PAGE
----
• Caro, Robert A. The Years of Lyndon Johnson. Vol. 3: Master of the Senate. Knopf, 2002.
  • Comiskey, Michael. Seeking Justices: The Judging of Supreme Court Nominees U. Press of Kansas, 2004.
  • Congressional Quarterly Congress and the Nation: 2001–2004: A Review of Government and Politics: 107th and 108th Congresses (2005); massive, highly detailed summary of Congressional activity, as well as major executive and judicial decisions; based on Congressional Quarterly Weekly Report and the annual CQ almanac; (CQ is a private company; it is nonpartisan and relied upon by all Senate watchers)
    • Congressional Quarterly, Congress and the Nation: 1997–2001 (2002)
    • Congressional Quarterly. Congress and the Nation: 1993–1996 (1998)
    • Congressional Quarterly, Congress and the Nation: 1989–1992 (1993)
    • Congressional Quarterly, Congress and the Nation: 1985–1988 (1989)
    • Congressional Quarterly, Congress and the Nation: 1981–1984 (1985)
    • Congressional Quarterly, Congress and the Nation: 1977–1980 (1981)
    • Congressional Quarterly, Congress and the Nation: 1973–1976 (1977)
    • Congressional Quarterly, Congress and the Nation: 1969–1972 (1973)
    • Congressional Quarterly, Congress and the Nation: 1965–1968 (1969)
    • Congressional Quarterly, Congress and the Nation: 1945–1964 (1965), the first of the series
  • Cooper, John Milton, Jr. Breaking the Heart of the World: Woodrow Wilson and the Fight for the League of Nations. (2001).
  • Davidson, Roger H., and Walter J. Oleszek, eds. Congress and Its Members, (CQ, 10th ed. 2007) (Legislative procedure, informal practices, and member information)
  • Gould, Lewis L. The Most Exclusive Club: A History Of The Modern United States Senate (2005), the best history, by a leading historian
  • Hernon, Joseph Martin. Profiles in Character: Hubris and Heroism in the U.S. Senate, 1789–1990 (1997).
  • Hoebeke, C. H. The Road to Mass Democracy: Original Intent and the Seventeenth Amendment. (1995). (popular elections of Senators)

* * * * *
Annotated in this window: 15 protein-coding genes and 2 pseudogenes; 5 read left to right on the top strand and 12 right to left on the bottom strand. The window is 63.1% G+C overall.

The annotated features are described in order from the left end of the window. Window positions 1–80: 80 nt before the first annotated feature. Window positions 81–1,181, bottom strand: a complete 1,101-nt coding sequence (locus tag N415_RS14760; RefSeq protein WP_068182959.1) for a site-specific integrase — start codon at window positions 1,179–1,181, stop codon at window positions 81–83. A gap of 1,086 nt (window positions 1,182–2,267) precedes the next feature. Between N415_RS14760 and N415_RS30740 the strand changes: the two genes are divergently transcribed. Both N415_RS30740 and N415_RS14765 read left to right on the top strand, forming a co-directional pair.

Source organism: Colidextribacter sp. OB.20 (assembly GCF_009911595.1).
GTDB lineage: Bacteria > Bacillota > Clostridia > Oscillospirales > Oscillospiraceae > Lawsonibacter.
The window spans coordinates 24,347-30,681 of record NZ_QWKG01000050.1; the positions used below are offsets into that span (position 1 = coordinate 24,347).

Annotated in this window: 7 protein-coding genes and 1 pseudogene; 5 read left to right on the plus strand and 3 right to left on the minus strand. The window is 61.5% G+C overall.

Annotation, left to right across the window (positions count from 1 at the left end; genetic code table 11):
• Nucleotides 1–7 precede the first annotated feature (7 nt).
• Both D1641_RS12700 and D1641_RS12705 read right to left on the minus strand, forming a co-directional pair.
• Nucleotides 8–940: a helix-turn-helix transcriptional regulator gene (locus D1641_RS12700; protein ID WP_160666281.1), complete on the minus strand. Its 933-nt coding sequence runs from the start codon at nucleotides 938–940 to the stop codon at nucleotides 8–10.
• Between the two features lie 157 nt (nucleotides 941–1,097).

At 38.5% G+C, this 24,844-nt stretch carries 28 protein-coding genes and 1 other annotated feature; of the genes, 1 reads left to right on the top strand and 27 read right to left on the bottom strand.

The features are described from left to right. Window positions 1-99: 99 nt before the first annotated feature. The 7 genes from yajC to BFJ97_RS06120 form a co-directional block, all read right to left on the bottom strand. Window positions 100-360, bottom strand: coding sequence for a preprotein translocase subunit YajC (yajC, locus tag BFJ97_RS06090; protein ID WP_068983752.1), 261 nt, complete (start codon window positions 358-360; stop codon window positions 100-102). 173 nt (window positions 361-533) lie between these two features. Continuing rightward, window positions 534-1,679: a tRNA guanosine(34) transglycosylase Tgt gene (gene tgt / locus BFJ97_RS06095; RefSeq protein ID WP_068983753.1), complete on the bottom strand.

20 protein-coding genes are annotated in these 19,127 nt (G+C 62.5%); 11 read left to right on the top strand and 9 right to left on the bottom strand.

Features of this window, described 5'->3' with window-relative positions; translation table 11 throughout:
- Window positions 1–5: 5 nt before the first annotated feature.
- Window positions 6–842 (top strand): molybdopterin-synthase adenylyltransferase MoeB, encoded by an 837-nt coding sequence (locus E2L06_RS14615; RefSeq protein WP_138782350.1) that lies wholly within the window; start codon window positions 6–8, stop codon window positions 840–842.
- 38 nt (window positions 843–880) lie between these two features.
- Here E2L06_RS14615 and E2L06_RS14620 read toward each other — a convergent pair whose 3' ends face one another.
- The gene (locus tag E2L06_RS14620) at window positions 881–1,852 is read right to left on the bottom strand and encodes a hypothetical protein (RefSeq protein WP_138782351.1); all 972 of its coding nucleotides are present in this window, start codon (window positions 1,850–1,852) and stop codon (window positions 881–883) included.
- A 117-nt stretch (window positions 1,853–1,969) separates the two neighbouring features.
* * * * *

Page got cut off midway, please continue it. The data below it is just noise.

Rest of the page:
• Lee, Frances E. and Oppenheimer, Bruce I. Sizing Up the Senate: The Unequal Consequences of Equal Representation. (1999). 304 pp.
  • Malsberger, John W. From Obstruction to Moderation: The Transformation of Senate Conservatism, 1938–1952. (2000)
  • Mann, Robert. The Walls of Jericho: Lyndon Johnson, Hubert Humphrey, Richard Russell and the Struggle for Civil Rights. (1996)
  • Ritchie, Donald A. Press Gallery: Congress and the Washington Correspondents. (1991).
  • Ritchie, Donald A. The Congress of the United States: A Student Companion (2nd ed. 2001).
  • Ritchie, Donald A. Reporting from Washington: The History of the Washington Press Corps (2005).
  • Rothman, David. Politics and Power the United States Senate 1869–1901 (1966)
  • Swift, Elaine K. The Making of an American Senate: Reconstitutive Change in Congress, 1787–1841. (1996)
  • Valeo, Frank. Mike Mansfield, Majority Leader: A Different Kind of Senate, 1961–1976 (1999) Montana Democrat and majority leader
  • VanBeek, Stephen D. Post-Passage Politics: Bicameral Resolution in Congress. (1995)
  • Weller, Cecil Edward, Jr. Joe T. Robinson: Always a Loyal Democrat. (1998). (Arkansas Democrat who was Majority leader in 1930s)
  • Wirls, Daniel and Wirls, Stephen. The Invention of the United States Senate (2004). (Early history)
  • Zelizer, Julian E. On Capitol Hill : The Struggle to Reform Congress and its Consequences, 1948–2000 (2006)
  • Zelizer, Julian E., ed. The American Congress: The Building of Democracy (2004) (overview)


  1. https://www.senate.gov/pagelayout/reference/b_three_sections_with_teasers/glossary.htm
  2. Kurtz, Howard (October 12, 2018). Change the rules? Why the Left is slamming the Senate and Electoral College. Fox News. Retrieved October 12, 2018.
  3. Kirkwood, R. Cort (July 18, 2018). Would Demographic Shift Really Be Bad For “Democracy”? The New American. Retrieved October 12, 2018.
  4. Thank these Republicans for Obamacare

See also

External links